So, I don’t believe in diamonds. It’s not that I don’t believe in the actual gemstone, I do, it’s just that I don’t believe in diamonds for engagement purposes. Kind of like how I don’t believe in unicorns, or stealing from sweet little old ladies. It’s just not my thing.
I believe in diamonds serving a certain purpose. It’s the hardest rock nature can make, years and years of coal under pressure that most times creates an ugly smoky mass that can be used for a myriad of different purposes. That part is true. And it’s one hell of a cutting tool as well. It’s just that I don’t believe in the idea of the diamond, as society knows it.
If you don’t know anything about diamonds other than that you’re supposed to get one when your boyfriend proposes, I’m going to let you into a few secrets of the diamond industry. Diamonds are one of the most brilliantly marketed products this country has seen since cigarettes.
Just a little history lesson, in 1938, the De Beers group approached N.W. Ayer & Son, a prominent Advertising agency in New York. The price of diamonds had been stagnant at around $80 (1938 money) and De Beers was having a very difficult time convincing people that diamonds were the way to go for their gemstone of choice. The agency came up with the idea to convince young men and women that diamonds were a symbol of love, and that a long lasting love could never be complete without a clear sparkling stone. This had never been done with a stone before.
To create the idea that diamonds were the world’s rarest gem, N.W. Ayer & Son convinced De Beers to start locking up their stock of diamonds in safes to keep from over-saturating the market. Since De Beers owned around 80 percent of the diamond mines in the world, this was not a problem. Well funded ad campaigns involving celebrities, royalty and prominent female figures started to come out. Soon enough, everyone was convinced that “Diamonds are Forever.” Ads fueled by De Beers came out creating the idea that diamonds needed to be held on to, not passed down, and that the more diamonds you had stored away, the more wealth you would be seen to have.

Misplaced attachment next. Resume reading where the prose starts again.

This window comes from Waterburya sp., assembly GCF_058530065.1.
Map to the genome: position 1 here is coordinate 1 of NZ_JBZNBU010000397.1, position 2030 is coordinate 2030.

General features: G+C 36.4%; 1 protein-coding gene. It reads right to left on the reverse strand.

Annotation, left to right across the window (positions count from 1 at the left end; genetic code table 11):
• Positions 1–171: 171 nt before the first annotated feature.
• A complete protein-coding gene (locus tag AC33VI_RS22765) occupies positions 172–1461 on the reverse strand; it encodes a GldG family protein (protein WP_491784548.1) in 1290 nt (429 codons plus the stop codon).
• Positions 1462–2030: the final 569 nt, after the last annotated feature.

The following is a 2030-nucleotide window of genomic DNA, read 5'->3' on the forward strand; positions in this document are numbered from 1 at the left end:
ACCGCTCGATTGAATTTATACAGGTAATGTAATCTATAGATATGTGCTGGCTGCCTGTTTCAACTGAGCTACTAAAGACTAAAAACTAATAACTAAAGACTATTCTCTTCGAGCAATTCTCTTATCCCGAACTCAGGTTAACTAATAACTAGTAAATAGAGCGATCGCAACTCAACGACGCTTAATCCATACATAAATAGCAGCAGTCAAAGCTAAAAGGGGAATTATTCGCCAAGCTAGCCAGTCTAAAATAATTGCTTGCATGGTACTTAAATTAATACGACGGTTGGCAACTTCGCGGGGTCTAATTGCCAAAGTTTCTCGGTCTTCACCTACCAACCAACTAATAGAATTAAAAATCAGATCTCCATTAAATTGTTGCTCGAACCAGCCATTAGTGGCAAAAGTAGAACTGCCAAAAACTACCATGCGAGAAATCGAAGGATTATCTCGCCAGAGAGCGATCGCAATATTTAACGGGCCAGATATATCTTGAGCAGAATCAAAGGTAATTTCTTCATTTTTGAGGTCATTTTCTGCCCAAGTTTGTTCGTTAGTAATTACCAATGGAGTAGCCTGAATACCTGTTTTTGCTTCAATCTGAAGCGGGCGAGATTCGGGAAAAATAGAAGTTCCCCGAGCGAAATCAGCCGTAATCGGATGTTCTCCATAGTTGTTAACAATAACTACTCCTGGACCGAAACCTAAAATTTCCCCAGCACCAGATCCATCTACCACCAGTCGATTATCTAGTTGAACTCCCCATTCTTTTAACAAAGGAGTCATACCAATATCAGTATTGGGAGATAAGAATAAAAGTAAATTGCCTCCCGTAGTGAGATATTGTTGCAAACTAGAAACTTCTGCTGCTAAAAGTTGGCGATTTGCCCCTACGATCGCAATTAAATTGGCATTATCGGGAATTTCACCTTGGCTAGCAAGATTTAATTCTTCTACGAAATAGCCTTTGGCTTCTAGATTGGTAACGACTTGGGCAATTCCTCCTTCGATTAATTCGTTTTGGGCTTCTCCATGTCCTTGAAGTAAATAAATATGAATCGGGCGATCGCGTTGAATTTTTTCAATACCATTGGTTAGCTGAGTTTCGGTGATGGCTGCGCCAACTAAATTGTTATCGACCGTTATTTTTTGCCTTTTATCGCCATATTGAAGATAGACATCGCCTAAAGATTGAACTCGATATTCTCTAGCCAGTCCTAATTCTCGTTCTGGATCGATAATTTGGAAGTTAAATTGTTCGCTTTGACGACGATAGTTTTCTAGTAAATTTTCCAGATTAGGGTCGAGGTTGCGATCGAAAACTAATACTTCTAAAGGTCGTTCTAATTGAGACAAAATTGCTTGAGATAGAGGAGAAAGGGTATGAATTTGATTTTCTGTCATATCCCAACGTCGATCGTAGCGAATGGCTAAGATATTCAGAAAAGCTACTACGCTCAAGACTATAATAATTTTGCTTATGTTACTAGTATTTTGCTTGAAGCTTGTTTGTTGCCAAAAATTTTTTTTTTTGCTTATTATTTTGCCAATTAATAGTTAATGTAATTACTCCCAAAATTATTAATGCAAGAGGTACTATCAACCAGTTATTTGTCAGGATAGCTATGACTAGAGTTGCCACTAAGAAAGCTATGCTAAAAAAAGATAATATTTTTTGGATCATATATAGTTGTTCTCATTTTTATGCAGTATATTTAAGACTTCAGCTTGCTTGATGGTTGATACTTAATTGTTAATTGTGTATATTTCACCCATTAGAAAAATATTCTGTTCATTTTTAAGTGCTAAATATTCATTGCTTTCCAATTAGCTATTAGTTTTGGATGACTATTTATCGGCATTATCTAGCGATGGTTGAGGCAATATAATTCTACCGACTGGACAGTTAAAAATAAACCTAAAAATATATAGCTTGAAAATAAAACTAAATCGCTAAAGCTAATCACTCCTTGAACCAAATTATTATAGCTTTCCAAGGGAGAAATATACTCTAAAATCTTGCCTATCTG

In my mind, cigarettes are this country’s greatest marked product. But Diamonds have to be the second most amazingly marketed product in our country. Girls everywhere are convinced that their man doesn’t love them enough to actually want to spend forever with them unless they buy the biggest, clearest, best cut diamond they can’t really afford. If diamonds are forever, why is marriage not held to the same standard?
The government should come out with the same marketing campaign for marriage, “Marriage is Forever.” Or, force women to give their ring to the state when they get divorced as a penalty for the couple breaking their vows and causing the state so much trouble. The man would be out of a ton of cash, and the woman would be out of the shiny jewel she was never going to wear again. One year of celebrity divorces, and California would be debt free for sure.
I don’t have GEICO insurance because a caveman told me to buy it, and I don’t drink Coca Cola because polar bears do and I don’t think smoking hot girls will actually show up in my shower if I use Axe body wash. So tell me, Lovelies, why would I want to purchase an overpriced rock if the only reason they’re popular is because a long running ad campaign has made it seem that way?